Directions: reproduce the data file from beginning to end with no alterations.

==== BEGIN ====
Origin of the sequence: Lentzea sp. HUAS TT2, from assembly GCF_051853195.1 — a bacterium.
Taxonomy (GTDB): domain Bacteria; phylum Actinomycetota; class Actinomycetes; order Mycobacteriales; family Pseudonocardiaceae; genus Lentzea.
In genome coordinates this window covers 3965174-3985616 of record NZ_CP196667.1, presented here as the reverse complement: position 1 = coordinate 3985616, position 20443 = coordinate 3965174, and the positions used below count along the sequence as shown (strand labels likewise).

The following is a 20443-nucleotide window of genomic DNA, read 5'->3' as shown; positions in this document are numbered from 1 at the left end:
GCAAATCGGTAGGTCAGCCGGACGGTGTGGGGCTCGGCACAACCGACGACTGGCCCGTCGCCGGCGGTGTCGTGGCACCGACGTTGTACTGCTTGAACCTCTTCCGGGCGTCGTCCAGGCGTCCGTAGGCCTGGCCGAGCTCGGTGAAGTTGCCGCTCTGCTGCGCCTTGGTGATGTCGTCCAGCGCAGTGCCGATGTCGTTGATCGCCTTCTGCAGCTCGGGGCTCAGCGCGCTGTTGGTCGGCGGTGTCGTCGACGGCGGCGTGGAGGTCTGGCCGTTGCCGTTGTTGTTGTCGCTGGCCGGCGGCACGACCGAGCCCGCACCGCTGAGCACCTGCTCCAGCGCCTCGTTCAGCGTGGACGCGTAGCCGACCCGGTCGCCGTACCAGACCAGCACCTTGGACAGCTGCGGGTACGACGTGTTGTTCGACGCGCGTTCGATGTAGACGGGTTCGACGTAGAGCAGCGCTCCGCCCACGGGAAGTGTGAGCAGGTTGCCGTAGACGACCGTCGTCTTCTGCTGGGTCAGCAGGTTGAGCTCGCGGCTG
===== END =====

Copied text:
Origin of the sequence: Lentzea sp. HUAS TT2, from assembly GCF_051853195.1 — a bacterium.
Taxonomy (GTDB): domain Bacteria; phylum Actinomycetota; class Actinomycetes; order Mycobacteriales; family Pseudonocardiaceae; genus Lentzea.
In genome coordinates this window covers 3965174-3985616 of record NZ_CP196667.1, presented here as the reverse complement: position 1 = coordinate 3985616, position 20443 = coordinate 3965174, and the positions used below count along the sequence as shown (strand labels likewise).

The following is a 20443-nucleotide window of genomic DNA, read 5'->3' as shown; positions in this document are numbered from 1 at the left end:
GCAAATCGGTAGGTCAGCCGGACGGTGTGGGGCTCGGCACAACCGACGACTGGCCCGTCGCCGGCGGTGTCGTGGCACCGACGTTGTACTGCTTGAACCTCTTCCGGGCGTCGTCCAGGCGTCCGTAGGCCTGGCCGAGCTCGGTGAAGTTGCCGCTCTGCTGCGCCTTGGTGATGTCGTCCAGCGCAGTGCCGATGTCGTTGATCGCCTTCTGCAGCTCGGGGCTCAGCGCGCTGTTGGTCGGCGGTGTCGTCGACGGCGGCGTGGAGGTCTGGCCGTTGCCGTTGTTGTTGTCGCTGGCCGGCGGCACGACCGAGCCCGCACCGCTGAGCACCTGCTCCAGCGCCTCGTTCAGCGTGGACGCGTAGCCGACCCGGTCGCCGTACCAGACCAGCACCTTGGACAGCTGCGGGTACGACGTGTTGTTCGACGCGCGTTCGATGTAGACGGGTTCGACGTAGAGCAGCGCTCCGCCCACGGGAAGTGTGAGCAGGTTGCCGTAGACGACCGTCGTCTTCTGCTGGGTCAGCAGGTTGAGCTCGCGGCTG